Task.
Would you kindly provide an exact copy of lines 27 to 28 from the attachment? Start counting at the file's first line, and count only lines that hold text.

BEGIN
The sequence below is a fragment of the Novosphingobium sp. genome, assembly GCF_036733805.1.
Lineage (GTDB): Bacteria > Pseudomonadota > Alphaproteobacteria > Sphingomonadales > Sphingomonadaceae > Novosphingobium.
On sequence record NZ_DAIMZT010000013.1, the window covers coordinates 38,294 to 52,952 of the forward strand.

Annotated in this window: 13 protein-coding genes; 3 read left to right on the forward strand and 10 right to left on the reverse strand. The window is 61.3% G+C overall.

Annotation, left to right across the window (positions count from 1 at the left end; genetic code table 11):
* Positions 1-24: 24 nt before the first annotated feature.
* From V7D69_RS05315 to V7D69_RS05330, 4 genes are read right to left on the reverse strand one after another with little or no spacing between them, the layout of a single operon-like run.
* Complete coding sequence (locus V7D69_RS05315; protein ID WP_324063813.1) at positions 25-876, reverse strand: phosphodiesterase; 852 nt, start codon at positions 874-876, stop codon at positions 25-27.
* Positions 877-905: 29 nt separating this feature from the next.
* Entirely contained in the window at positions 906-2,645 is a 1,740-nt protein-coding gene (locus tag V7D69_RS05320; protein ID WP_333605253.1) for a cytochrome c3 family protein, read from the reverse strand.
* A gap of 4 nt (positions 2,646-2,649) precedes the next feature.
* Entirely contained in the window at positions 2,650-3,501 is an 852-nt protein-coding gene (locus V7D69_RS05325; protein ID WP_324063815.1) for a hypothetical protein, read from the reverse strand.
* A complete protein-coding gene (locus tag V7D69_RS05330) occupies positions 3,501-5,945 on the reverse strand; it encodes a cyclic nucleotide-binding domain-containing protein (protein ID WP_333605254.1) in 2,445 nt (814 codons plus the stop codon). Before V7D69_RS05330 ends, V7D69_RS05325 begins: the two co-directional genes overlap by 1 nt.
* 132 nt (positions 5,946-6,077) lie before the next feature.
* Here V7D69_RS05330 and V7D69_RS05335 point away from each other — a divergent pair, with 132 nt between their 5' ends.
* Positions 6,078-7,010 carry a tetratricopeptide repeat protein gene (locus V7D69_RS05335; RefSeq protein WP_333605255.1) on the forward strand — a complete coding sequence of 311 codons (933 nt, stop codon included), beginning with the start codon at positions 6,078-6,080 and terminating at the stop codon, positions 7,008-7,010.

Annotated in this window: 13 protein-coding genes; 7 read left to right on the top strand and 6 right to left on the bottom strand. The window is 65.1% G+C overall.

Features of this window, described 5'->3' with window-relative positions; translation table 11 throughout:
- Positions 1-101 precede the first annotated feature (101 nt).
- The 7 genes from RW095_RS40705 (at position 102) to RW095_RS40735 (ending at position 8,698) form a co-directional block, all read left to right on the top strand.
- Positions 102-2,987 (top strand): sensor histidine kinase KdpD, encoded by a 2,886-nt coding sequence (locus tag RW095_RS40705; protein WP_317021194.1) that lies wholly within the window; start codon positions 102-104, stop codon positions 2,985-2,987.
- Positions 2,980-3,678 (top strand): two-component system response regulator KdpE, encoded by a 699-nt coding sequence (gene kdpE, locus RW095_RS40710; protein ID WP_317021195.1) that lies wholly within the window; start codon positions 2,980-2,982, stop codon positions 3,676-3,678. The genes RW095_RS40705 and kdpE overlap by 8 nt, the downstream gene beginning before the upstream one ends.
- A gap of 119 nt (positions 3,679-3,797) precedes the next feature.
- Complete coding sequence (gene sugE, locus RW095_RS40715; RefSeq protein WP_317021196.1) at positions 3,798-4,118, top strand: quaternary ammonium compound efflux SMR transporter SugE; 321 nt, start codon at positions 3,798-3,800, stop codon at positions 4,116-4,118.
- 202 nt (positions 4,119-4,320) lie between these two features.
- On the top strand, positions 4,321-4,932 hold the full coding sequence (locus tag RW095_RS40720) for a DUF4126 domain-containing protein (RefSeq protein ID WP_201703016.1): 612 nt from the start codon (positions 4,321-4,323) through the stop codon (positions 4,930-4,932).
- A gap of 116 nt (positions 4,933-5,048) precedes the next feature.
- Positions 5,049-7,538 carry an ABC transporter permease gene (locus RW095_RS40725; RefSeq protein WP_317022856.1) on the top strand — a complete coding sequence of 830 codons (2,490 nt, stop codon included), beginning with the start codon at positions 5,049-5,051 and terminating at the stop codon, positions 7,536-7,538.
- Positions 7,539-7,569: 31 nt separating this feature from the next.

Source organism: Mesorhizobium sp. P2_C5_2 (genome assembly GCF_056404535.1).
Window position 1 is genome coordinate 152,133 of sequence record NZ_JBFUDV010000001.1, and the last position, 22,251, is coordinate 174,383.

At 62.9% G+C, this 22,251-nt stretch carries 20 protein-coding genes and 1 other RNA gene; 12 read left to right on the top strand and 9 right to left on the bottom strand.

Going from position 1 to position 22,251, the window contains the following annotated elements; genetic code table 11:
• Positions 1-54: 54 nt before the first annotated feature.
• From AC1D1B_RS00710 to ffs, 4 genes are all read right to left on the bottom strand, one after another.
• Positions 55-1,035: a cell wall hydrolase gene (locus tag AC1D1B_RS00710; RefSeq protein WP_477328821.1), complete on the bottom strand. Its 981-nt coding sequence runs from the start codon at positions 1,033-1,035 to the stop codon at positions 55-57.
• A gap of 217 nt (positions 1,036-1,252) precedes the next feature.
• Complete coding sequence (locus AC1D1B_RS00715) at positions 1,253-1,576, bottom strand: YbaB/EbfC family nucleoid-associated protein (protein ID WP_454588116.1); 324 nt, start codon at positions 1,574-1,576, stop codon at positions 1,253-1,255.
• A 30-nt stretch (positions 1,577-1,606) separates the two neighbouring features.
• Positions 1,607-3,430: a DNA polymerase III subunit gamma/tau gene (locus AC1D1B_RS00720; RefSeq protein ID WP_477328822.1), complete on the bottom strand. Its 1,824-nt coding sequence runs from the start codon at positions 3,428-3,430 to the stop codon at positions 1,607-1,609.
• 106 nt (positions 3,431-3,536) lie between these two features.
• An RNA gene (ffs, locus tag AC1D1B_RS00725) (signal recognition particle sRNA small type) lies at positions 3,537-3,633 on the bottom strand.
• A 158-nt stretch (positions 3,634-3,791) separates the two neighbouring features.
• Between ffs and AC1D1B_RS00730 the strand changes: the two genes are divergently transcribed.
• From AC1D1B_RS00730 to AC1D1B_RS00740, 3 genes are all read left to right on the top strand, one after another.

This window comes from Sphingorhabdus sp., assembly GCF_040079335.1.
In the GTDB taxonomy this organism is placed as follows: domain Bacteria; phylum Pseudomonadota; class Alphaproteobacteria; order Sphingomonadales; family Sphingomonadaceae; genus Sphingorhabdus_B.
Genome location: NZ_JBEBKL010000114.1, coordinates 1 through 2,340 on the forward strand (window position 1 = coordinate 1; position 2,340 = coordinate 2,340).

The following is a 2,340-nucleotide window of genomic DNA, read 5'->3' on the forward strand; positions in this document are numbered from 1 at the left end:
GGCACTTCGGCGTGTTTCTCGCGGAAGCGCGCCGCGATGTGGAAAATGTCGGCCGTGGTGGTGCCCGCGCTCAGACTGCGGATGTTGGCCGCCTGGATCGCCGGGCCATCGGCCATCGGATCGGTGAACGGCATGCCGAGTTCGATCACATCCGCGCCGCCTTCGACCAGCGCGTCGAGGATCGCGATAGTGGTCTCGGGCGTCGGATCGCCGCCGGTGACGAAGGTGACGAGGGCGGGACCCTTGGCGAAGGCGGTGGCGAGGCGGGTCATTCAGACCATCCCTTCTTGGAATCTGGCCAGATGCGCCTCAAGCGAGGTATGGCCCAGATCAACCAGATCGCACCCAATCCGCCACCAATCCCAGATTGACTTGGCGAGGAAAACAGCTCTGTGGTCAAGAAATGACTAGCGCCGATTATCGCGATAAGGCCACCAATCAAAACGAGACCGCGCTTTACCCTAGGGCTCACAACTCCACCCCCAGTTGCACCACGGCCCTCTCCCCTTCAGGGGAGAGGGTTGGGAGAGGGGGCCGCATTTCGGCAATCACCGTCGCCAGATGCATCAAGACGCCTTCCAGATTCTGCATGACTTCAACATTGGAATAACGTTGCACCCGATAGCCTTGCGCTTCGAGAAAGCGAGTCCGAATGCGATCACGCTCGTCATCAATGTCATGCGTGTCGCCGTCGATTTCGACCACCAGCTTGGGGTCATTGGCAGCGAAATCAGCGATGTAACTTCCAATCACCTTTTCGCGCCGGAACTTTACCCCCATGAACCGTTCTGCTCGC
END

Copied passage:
- A gap of 116 nt (positions 4,933-5,048) precedes the next feature.
- Positions 5,049-7,538 carry an ABC transporter permease gene (locus RW095_RS40725; RefSeq protein WP_317022856.1) on the top strand — a complete coding sequence of 830 codons (2,490 nt, stop codon included), beginning with the start codon at positions 5,049-5,051 and terminating at the stop codon, positions 7,536-7,538.